"Other areas with a more 'underground feel' could be designated as areas of higher tolerance, where building owners would decide whether or not to remove graffiti." He said another proposal was to allow graffiti writers to display detailed pieces of their work at sanctioned locations, away from high-profile pedestrian thoroughfares.

    The council is expected to release the draft strategy next week.

    source
     
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  10. Schnitzel

    Schnitzel Dirty Dozen Crew

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    Schnitzel - Replied Mar 4, 2005

    "PROVIDE incentives, possibly ratepayer-funded cash prizes, for vandals to improve the quality of their work"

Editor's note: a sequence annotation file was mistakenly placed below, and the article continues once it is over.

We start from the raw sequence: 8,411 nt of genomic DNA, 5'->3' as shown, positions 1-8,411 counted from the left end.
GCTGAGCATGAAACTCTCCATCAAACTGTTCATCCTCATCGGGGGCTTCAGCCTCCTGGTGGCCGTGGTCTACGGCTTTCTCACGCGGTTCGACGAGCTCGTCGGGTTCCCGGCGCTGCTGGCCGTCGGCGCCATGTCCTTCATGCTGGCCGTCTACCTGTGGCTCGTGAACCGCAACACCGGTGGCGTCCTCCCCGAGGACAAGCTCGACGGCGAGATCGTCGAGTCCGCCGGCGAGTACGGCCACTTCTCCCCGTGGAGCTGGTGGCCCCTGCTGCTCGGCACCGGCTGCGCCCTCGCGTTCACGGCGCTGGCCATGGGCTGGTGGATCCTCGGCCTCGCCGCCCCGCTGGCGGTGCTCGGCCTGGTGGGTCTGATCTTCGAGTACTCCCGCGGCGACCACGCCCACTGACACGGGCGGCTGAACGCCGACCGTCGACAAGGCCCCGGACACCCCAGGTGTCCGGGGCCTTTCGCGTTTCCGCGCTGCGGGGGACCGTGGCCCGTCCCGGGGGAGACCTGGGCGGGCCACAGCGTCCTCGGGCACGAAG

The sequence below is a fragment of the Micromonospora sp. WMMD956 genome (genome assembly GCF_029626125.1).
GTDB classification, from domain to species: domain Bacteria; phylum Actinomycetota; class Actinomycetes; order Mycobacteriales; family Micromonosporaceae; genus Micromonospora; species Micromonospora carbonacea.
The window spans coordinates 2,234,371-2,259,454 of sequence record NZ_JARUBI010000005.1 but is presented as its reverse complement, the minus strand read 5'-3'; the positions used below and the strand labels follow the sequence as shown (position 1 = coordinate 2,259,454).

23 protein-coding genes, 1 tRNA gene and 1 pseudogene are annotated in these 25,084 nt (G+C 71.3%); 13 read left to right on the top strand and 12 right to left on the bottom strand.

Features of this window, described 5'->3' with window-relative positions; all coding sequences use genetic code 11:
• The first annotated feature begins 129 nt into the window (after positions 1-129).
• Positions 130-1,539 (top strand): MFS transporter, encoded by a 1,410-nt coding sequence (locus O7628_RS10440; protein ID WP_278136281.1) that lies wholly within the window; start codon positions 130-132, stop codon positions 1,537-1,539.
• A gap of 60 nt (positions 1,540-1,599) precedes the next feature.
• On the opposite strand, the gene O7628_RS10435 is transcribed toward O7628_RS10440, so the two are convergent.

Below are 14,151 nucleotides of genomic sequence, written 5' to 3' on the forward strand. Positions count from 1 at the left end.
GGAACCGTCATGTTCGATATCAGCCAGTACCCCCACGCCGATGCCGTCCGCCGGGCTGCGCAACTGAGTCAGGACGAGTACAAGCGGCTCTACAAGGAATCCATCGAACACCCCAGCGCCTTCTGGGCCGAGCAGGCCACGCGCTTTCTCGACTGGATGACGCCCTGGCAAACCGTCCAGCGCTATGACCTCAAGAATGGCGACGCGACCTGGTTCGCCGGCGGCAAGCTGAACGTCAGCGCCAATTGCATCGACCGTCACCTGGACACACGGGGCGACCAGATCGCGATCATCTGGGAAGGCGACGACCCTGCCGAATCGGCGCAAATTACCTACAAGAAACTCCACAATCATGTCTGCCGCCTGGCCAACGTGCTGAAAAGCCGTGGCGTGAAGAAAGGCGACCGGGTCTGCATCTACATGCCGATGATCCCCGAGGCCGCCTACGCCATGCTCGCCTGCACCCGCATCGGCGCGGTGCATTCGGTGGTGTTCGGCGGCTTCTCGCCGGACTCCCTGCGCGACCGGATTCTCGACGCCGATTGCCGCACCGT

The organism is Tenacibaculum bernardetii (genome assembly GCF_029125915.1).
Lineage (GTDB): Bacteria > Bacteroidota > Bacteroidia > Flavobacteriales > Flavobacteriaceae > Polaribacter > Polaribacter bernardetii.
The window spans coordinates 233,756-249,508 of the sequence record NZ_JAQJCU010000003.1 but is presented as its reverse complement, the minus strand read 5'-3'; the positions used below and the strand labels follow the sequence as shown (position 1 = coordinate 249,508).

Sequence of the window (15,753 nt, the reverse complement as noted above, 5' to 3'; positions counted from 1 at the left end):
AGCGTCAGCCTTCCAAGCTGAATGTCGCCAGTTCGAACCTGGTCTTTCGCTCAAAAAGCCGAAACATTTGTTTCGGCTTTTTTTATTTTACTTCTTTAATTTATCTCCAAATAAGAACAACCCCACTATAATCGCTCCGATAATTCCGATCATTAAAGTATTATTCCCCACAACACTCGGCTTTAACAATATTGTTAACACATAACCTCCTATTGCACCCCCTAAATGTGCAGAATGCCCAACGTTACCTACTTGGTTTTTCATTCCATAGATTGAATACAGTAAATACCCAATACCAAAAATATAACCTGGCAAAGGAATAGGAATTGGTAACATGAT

really don't see that happening at all.
    Cash prizes? Most old biddies would have a heart attack to think their rates paid for something like that. :shook:
    still if it worked it could be cool
     
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  11. master bait

    master bait 12oz Member

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    master bait - Replied Mar 4, 2005

    wouldn't buy this...

    after the officials get tired of seeing graffiti just about everywhere except where it's supposed to be, they'll just arrest all those nice writers who were paid for the nice graffiti and were dumb enough to give out their personal info in order to receive that cash and publicity... even if they didnt bill you right away for the "legal" shit you were allowed to do, I still wouldn't feel like bombing the same tag if they knew my name and address.